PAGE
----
One of my more popular open source projects is a Python weather forecasting package called Python-Forecastio.

The project wraps the JSON API in a Python interface. This provides an intuitive way to interact with the weather service.

Recently I have started testing the package on Travis. This is the first project which I have used Travis for testing, normally using CircleCI where open source transparency is not a concern.

My first impressions are quite good. You define your build configuration in a YAML file which should be placed in the root of your repo.

Here is mine.

language: python

  - "3.3"
  - "2.7"

  - "pip install -r requirements-test.txt"

script: nosetests --with-coverage

after_success: coveralls

The file specifies that the tests should be run against both Python 2.7 and 3.3. Testing both versions of Python also ensures cross compatibility.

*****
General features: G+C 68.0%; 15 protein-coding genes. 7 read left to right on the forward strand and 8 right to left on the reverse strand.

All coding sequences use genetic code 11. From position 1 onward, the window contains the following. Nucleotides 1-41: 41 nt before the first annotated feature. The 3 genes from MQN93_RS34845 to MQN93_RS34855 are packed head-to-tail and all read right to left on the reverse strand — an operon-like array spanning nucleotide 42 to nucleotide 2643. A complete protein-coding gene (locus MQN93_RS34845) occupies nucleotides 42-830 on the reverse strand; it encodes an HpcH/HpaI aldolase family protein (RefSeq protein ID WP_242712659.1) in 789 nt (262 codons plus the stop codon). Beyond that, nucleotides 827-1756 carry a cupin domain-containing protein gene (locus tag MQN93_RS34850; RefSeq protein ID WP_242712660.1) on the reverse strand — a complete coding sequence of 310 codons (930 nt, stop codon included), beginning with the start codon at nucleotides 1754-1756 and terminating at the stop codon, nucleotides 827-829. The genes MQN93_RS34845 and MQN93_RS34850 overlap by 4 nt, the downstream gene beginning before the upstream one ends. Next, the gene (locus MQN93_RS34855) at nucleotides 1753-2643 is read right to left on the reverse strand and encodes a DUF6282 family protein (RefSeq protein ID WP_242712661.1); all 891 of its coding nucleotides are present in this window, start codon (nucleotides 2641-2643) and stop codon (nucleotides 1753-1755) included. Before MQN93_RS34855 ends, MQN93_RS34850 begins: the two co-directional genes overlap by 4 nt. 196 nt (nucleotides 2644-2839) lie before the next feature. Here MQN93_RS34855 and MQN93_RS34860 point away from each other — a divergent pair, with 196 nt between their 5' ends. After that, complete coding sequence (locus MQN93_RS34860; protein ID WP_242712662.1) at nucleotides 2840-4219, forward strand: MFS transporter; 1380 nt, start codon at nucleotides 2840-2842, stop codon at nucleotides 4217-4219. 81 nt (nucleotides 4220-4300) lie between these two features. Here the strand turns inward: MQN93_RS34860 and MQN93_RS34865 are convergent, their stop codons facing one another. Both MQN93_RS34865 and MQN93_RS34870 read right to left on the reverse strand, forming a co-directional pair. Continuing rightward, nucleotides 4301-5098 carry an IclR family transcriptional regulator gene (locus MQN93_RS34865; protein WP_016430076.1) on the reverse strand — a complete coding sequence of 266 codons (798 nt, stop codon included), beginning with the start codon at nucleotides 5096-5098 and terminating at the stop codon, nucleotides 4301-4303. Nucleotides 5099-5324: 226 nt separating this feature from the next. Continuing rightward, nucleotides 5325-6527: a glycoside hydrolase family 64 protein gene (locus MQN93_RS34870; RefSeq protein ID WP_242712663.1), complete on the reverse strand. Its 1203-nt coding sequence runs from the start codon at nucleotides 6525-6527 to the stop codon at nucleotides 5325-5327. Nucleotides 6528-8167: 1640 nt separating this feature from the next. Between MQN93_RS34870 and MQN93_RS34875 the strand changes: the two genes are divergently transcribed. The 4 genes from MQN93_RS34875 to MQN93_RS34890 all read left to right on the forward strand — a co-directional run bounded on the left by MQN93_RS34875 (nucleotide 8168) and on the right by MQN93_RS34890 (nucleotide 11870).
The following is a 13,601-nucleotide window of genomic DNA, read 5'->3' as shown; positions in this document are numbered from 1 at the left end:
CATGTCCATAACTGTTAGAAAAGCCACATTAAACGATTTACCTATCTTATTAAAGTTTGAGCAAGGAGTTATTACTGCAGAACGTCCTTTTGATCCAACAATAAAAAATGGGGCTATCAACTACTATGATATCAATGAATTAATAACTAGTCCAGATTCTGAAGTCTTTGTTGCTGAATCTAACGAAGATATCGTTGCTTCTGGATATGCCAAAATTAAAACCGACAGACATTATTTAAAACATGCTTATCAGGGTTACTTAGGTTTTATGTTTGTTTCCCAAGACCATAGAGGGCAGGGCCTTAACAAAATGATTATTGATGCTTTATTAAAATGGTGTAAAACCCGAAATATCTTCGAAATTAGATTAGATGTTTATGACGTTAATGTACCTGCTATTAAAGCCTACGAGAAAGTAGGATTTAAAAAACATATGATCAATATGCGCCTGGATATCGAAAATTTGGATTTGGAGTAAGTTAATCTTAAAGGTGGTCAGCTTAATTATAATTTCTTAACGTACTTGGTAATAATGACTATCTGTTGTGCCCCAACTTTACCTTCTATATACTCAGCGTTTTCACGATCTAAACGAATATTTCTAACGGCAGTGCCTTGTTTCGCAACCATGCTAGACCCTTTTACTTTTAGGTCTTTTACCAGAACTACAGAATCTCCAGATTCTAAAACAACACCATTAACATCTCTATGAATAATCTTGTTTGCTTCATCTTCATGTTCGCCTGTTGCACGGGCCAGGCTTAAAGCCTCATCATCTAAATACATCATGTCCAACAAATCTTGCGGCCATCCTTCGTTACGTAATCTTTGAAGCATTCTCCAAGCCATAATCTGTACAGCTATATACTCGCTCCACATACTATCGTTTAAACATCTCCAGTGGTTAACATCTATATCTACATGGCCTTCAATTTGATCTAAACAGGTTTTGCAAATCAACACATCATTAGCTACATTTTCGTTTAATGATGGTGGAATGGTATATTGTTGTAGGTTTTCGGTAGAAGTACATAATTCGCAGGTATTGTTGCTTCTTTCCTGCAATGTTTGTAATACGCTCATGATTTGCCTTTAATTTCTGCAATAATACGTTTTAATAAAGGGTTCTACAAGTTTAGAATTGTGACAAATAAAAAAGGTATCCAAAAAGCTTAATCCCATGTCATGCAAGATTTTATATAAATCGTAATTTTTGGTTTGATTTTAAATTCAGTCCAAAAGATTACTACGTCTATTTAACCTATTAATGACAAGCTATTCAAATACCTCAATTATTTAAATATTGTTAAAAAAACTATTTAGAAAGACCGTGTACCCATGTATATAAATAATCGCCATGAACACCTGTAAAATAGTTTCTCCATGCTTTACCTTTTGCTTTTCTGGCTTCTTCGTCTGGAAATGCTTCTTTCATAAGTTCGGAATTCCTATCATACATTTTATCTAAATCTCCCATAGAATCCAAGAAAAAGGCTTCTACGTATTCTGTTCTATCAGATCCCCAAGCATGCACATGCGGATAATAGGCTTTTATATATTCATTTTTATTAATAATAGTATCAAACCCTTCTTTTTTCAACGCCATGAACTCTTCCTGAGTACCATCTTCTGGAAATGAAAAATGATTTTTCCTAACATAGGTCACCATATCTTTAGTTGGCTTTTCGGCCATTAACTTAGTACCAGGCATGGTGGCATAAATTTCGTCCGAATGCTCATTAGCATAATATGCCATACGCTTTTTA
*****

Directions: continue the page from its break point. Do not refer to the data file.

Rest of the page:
The next step is to push a commit to your GitHub repo. Travis picks up the commit and runs the script command specified in the YAML file.

This can be a fairly slow process, it took around 15mins after pushing before I actually had the results. Especially when I’m used to the very quick turn around time of CircleCI.

Still, if your project is public, Travis will run your tests for free and this is a really good thing. Writing tests should be encoraged by the open source community because it sets a good example for novice developers and provides assurance to its user base. Travis is supporting this idea by making testing services more accessible.

If you want to take a look at my projects latest test results, they can be found here.